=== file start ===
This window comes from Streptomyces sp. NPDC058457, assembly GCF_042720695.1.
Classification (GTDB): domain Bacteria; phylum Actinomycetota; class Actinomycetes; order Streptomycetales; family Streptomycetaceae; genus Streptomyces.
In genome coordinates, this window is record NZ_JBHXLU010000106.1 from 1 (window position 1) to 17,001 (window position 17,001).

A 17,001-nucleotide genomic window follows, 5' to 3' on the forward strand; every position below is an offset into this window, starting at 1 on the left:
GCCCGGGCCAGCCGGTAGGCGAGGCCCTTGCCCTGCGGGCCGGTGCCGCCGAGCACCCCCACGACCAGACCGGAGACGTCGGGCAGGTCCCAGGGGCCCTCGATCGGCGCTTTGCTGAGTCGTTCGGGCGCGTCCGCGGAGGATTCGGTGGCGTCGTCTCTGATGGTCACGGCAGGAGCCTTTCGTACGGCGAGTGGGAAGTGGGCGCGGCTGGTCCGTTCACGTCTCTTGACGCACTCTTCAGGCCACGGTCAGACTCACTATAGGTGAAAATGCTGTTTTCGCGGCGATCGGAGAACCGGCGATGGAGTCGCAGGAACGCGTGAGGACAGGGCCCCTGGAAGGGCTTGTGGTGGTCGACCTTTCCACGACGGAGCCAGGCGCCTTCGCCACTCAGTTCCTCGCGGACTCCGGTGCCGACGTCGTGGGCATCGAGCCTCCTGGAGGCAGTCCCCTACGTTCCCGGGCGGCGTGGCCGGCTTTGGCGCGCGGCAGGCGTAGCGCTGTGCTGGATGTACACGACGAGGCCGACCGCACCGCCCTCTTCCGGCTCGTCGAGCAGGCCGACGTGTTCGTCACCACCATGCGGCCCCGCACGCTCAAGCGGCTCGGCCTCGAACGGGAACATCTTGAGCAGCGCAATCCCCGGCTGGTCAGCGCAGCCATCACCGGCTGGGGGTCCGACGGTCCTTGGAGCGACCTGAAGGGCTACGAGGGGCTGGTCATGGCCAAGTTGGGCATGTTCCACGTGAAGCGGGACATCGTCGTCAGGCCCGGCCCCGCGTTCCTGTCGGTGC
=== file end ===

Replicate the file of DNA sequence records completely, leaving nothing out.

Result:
This window comes from Streptomyces sp. NPDC058457, assembly GCF_042720695.1.
Classification (GTDB): domain Bacteria; phylum Actinomycetota; class Actinomycetes; order Streptomycetales; family Streptomycetaceae; genus Streptomyces.
In genome coordinates, this window is record NZ_JBHXLU010000106.1 from 1 (window position 1) to 17,001 (window position 17,001).

A 17,001-nucleotide genomic window follows, 5' to 3' on the forward strand; every position below is an offset into this window, starting at 1 on the left:
GCCCGGGCCAGCCGGTAGGCGAGGCCCTTGCCCTGCGGGCCGGTGCCGCCGAGCACCCCCACGACCAGACCGGAGACGTCGGGCAGGTCCCAGGGGCCCTCGATCGGCGCTTTGCTGAGTCGTTCGGGCGCGTCCGCGGAGGATTCGGTGGCGTCGTCTCTGATGGTCACGGCAGGAGCCTTTCGTACGGCGAGTGGGAAGTGGGCGCGGCTGGTCCGTTCACGTCTCTTGACGCACTCTTCAGGCCACGGTCAGACTCACTATAGGTGAAAATGCTGTTTTCGCGGCGATCGGAGAACCGGCGATGGAGTCGCAGGAACGCGTGAGGACAGGGCCCCTGGAAGGGCTTGTGGTGGTCGACCTTTCCACGACGGAGCCAGGCGCCTTCGCCACTCAGTTCCTCGCGGACTCCGGTGCCGACGTCGTGGGCATCGAGCCTCCTGGAGGCAGTCCCCTACGTTCCCGGGCGGCGTGGCCGGCTTTGGCGCGCGGCAGGCGTAGCGCTGTGCTGGATGTACACGACGAGGCCGACCGCACCGCCCTCTTCCGGCTCGTCGAGCAGGCCGACGTGTTCGTCACCACCATGCGGCCCCGCACGCTCAAGCGGCTCGGCCTCGAACGGGAACATCTTGAGCAGCGCAATCCCCGGCTGGTCAGCGCAGCCATCACCGGCTGGGGGTCCGACGGTCCTTGGAGCGACCTGAAGGGCTACGAGGGGCTGGTCATGGCCAAGTTGGGCATGTTCCACGTGAAGCGGGACATCGTCGTCAGGCCCGGCCCCGCGTTCCTGTCGGTGC